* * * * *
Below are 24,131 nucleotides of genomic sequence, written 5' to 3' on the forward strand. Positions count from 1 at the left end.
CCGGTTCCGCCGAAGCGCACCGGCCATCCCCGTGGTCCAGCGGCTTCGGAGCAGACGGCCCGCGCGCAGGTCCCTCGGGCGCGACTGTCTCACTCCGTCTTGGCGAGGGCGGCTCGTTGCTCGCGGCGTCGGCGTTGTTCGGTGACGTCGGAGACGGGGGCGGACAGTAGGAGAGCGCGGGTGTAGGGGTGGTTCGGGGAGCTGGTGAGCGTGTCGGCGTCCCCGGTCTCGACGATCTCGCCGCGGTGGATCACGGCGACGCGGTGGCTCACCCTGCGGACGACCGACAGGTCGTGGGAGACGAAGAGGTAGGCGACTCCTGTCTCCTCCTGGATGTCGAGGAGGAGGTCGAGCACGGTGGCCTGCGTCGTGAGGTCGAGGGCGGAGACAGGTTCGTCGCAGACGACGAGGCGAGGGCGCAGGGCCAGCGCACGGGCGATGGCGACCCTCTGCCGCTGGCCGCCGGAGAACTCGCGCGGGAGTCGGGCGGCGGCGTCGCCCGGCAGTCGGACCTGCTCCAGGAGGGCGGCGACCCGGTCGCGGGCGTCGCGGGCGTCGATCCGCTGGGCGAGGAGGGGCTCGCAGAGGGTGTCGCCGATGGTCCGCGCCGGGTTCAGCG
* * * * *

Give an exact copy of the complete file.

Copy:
Below are 24,131 nucleotides of genomic sequence, written 5' to 3' on the forward strand. Positions count from 1 at the left end.
CCGGTTCCGCCGAAGCGCACCGGCCATCCCCGTGGTCCAGCGGCTTCGGAGCAGACGGCCCGCGCGCAGGTCCCTCGGGCGCGACTGTCTCACTCCGTCTTGGCGAGGGCGGCTCGTTGCTCGCGGCGTCGGCGTTGTTCGGTGACGTCGGAGACGGGGGCGGACAGTAGGAGAGCGCGGGTGTAGGGGTGGTTCGGGGAGCTGGTGAGCGTGTCGGCGTCCCCGGTCTCGACGATCTCGCCGCGGTGGATCACGGCGACGCGGTGGCTCACCCTGCGGACGACCGACAGGTCGTGGGAGACGAAGAGGTAGGCGACTCCTGTCTCCTCCTGGATGTCGAGGAGGAGGTCGAGCACGGTGGCCTGCGTCGTGAGGTCGAGGGCGGAGACAGGTTCGTCGCAGACGACGAGGCGAGGGCGCAGGGCCAGCGCACGGGCGATGGCGACCCTCTGCCGCTGGCCGCCGGAGAACTCGCGCGGGAGTCGGGCGGCGGCGTCGCCCGGCAGTCGGACCTGCTCCAGGAGGGCGGCGACCCGGTCGCGGGCGTCGCGGGCGTCGATCCGCTGGGCGAGGAGGGGCTCGCAGAGGGTGTCGCCGATGGTCCGCGCCGGGTTCAGCG